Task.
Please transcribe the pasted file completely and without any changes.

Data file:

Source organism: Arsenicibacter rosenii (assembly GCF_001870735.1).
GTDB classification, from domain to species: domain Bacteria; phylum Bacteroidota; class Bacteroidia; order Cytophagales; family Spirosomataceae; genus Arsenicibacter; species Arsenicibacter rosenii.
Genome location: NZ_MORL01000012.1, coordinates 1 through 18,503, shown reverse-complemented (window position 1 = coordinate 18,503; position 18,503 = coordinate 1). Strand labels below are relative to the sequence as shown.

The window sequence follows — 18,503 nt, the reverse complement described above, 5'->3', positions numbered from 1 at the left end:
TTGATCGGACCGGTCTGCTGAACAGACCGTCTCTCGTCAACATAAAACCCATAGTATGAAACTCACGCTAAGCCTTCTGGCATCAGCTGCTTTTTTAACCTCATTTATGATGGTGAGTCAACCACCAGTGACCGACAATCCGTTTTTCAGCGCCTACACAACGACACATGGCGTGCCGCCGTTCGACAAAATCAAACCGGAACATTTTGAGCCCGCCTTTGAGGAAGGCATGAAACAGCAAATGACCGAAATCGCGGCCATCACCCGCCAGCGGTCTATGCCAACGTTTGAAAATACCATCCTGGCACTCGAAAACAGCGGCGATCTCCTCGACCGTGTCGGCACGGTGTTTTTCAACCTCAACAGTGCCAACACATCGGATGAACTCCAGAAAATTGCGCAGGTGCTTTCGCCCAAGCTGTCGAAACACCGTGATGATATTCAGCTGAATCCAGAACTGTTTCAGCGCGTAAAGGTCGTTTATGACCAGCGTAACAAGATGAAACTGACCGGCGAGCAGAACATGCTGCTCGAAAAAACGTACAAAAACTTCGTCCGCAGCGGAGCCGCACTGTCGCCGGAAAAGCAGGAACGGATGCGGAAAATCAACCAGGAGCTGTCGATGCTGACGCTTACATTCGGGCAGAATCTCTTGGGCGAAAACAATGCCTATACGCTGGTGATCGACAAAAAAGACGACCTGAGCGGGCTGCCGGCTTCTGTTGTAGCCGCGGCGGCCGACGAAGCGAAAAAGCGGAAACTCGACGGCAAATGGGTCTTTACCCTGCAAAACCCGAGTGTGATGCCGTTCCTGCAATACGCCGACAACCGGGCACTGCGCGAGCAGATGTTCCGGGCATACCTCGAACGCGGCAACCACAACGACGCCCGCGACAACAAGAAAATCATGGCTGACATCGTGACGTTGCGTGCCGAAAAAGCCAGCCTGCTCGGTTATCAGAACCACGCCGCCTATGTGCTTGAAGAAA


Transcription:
Source organism: Arsenicibacter rosenii (assembly GCF_001870735.1).
GTDB classification, from domain to species: domain Bacteria; phylum Bacteroidota; class Bacteroidia; order Cytophagales; family Spirosomataceae; genus Arsenicibacter; species Arsenicibacter rosenii.
Genome location: NZ_MORL01000012.1, coordinates 1 through 18,503, shown reverse-complemented (window position 1 = coordinate 18,503; position 18,503 = coordinate 1). Strand labels below are relative to the sequence as shown.

The window sequence follows — 18,503 nt, the reverse complement described above, 5'->3', positions numbered from 1 at the left end:
TTGATCGGACCGGTCTGCTGAACAGACCGTCTCTCGTCAACATAAAACCCATAGTATGAAACTCACGCTAAGCCTTCTGGCATCAGCTGCTTTTTTAACCTCATTTATGATGGTGAGTCAACCACCAGTGACCGACAATCCGTTTTTCAGCGCCTACACAACGACACATGGCGTGCCGCCGTTCGACAAAATCAAACCGGAACATTTTGAGCCCGCCTTTGAGGAAGGCATGAAACAGCAAATGACCGAAATCGCGGCCATCACCCGCCAGCGGTCTATGCCAACGTTTGAAAATACCATCCTGGCACTCGAAAACAGCGGCGATCTCCTCGACCGTGTCGGCACGGTGTTTTTCAACCTCAACAGTGCCAACACATCGGATGAACTCCAGAAAATTGCGCAGGTGCTTTCGCCCAAGCTGTCGAAACACCGTGATGATATTCAGCTGAATCCAGAACTGTTTCAGCGCGTAAAGGTCGTTTATGACCAGCGTAACAAGATGAAACTGACCGGCGAGCAGAACATGCTGCTCGAAAAAACGTACAAAAACTTCGTCCGCAGCGGAGCCGCACTGTCGCCGGAAAAGCAGGAACGGATGCGGAAAATCAACCAGGAGCTGTCGATGCTGACGCTTACATTCGGGCAGAATCTCTTGGGCGAAAACAATGCCTATACGCTGGTGATCGACAAAAAAGACGACCTGAGCGGGCTGCCGGCTTCTGTTGTAGCCGCGGCGGCCGACGAAGCGAAAAAGCGGAAACTCGACGGCAAATGGGTCTTTACCCTGCAAAACCCGAGTGTGATGCCGTTCCTGCAATACGCCGACAACCGGGCACTGCGCGAGCAGATGTTCCGGGCATACCTCGAACGCGGCAACCACAACGACGCCCGCGACAACAAGAAAATCATGGCTGACATCGTGACGTTGCGTGCCGAAAAAGCCAGCCTGCTCGGTTATCAGAACCACGCCGCCTATGTGCTTGAAGAAA